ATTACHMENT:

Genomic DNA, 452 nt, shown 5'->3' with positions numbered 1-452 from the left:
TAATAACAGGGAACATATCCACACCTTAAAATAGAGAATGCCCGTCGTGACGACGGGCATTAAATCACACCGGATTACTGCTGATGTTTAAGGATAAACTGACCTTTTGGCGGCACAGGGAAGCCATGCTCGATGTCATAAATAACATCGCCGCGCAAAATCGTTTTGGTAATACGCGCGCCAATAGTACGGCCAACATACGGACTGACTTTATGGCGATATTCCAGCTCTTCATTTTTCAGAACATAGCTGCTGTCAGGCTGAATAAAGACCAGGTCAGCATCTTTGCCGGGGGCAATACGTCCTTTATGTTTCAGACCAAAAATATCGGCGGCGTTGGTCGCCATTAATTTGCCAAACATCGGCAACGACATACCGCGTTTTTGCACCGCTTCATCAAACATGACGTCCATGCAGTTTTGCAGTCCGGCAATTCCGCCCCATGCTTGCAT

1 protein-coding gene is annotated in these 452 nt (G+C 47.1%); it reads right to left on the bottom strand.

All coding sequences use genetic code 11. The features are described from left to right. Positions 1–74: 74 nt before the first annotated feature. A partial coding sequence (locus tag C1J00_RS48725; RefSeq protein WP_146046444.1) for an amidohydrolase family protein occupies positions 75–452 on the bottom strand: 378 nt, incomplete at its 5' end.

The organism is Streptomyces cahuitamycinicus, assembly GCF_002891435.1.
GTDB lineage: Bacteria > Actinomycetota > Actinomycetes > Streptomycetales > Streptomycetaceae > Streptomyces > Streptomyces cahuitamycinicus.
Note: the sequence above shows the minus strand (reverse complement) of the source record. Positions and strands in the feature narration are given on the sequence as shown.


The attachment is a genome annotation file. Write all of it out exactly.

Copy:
Genomic DNA, 452 nt, shown 5'->3' with positions numbered 1-452 from the left:
TAATAACAGGGAACATATCCACACCTTAAAATAGAGAATGCCCGTCGTGACGACGGGCATTAAATCACACCGGATTACTGCTGATGTTTAAGGATAAACTGACCTTTTGGCGGCACAGGGAAGCCATGCTCGATGTCATAAATAACATCGCCGCGCAAAATCGTTTTGGTAATACGCGCGCCAATAGTACGGCCAACATACGGACTGACTTTATGGCGATATTCCAGCTCTTCATTTTTCAGAACATAGCTGCTGTCAGGCTGAATAAAGACCAGGTCAGCATCTTTGCCGGGGGCAATACGTCCTTTATGTTTCAGACCAAAAATATCGGCGGCGTTGGTCGCCATTAATTTGCCAAACATCGGCAACGACATACCGCGTTTTTGCACCGCTTCATCAAACATGACGTCCATGCAGTTTTGCAGTCCGGCAATTCCGCCCCATGCTTGCAT

1 protein-coding gene is annotated in these 452 nt (G+C 47.1%); it reads right to left on the bottom strand.

All coding sequences use genetic code 11. The features are described from left to right. Positions 1–74: 74 nt before the first annotated feature. A partial coding sequence (locus tag C1J00_RS48725; RefSeq protein WP_146046444.1) for an amidohydrolase family protein occupies positions 75–452 on the bottom strand: 378 nt, incomplete at its 5' end.

The organism is Streptomyces cahuitamycinicus, assembly GCF_002891435.1.
GTDB lineage: Bacteria > Actinomycetota > Actinomycetes > Streptomycetales > Streptomycetaceae > Streptomyces > Streptomyces cahuitamycinicus.
Note: the sequence above shows the minus strand (reverse complement) of the source record. Positions and strands in the feature narration are given on the sequence as shown.